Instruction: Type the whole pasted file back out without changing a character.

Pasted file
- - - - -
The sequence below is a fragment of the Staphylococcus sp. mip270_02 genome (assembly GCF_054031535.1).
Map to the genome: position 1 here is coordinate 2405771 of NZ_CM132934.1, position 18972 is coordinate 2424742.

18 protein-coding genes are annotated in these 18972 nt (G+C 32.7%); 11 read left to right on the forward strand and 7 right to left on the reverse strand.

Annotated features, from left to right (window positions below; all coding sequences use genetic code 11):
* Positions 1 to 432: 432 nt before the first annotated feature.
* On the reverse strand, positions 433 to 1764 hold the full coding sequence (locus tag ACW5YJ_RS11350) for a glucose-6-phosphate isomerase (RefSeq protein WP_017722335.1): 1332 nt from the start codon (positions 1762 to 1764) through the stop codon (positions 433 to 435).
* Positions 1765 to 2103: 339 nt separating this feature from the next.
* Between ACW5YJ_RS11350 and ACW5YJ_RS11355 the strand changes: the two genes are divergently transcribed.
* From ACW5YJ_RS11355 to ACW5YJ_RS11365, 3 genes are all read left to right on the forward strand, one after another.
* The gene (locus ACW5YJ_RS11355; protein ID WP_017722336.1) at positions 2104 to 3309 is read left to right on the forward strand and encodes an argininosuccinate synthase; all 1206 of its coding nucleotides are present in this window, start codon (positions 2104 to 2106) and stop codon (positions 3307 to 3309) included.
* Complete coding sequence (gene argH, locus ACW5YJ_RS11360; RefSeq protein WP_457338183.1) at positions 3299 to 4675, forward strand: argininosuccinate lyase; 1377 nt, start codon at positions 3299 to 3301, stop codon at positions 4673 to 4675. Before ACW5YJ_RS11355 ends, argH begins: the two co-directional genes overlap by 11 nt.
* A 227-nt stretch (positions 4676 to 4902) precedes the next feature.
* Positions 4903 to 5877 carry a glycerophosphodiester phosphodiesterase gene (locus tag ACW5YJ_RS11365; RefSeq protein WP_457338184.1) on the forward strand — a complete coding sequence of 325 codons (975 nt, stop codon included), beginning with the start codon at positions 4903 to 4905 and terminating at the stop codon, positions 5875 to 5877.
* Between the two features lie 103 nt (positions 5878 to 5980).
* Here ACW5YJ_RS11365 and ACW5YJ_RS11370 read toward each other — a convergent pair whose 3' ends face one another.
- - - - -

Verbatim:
The sequence below is a fragment of the Staphylococcus sp. mip270_02 genome (assembly GCF_054031535.1).
Map to the genome: position 1 here is coordinate 2405771 of NZ_CM132934.1, position 18972 is coordinate 2424742.

18 protein-coding genes are annotated in these 18972 nt (G+C 32.7%); 11 read left to right on the forward strand and 7 right to left on the reverse strand.

Annotated features, from left to right (window positions below; all coding sequences use genetic code 11):
* Positions 1 to 432: 432 nt before the first annotated feature.
* On the reverse strand, positions 433 to 1764 hold the full coding sequence (locus tag ACW5YJ_RS11350) for a glucose-6-phosphate isomerase (RefSeq protein WP_017722335.1): 1332 nt from the start codon (positions 1762 to 1764) through the stop codon (positions 433 to 435).
* Positions 1765 to 2103: 339 nt separating this feature from the next.
* Between ACW5YJ_RS11350 and ACW5YJ_RS11355 the strand changes: the two genes are divergently transcribed.
* From ACW5YJ_RS11355 to ACW5YJ_RS11365, 3 genes are all read left to right on the forward strand, one after another.
* The gene (locus ACW5YJ_RS11355; protein ID WP_017722336.1) at positions 2104 to 3309 is read left to right on the forward strand and encodes an argininosuccinate synthase; all 1206 of its coding nucleotides are present in this window, start codon (positions 2104 to 2106) and stop codon (positions 3307 to 3309) included.
* Complete coding sequence (gene argH, locus ACW5YJ_RS11360; RefSeq protein WP_457338183.1) at positions 3299 to 4675, forward strand: argininosuccinate lyase; 1377 nt, start codon at positions 3299 to 3301, stop codon at positions 4673 to 4675. Before ACW5YJ_RS11355 ends, argH begins: the two co-directional genes overlap by 11 nt.
* A 227-nt stretch (positions 4676 to 4902) precedes the next feature.
* Positions 4903 to 5877 carry a glycerophosphodiester phosphodiesterase gene (locus tag ACW5YJ_RS11365; RefSeq protein WP_457338184.1) on the forward strand — a complete coding sequence of 325 codons (975 nt, stop codon included), beginning with the start codon at positions 4903 to 4905 and terminating at the stop codon, positions 5875 to 5877.
* Between the two features lie 103 nt (positions 5878 to 5980).
* Here ACW5YJ_RS11365 and ACW5YJ_RS11370 read toward each other — a convergent pair whose 3' ends face one another.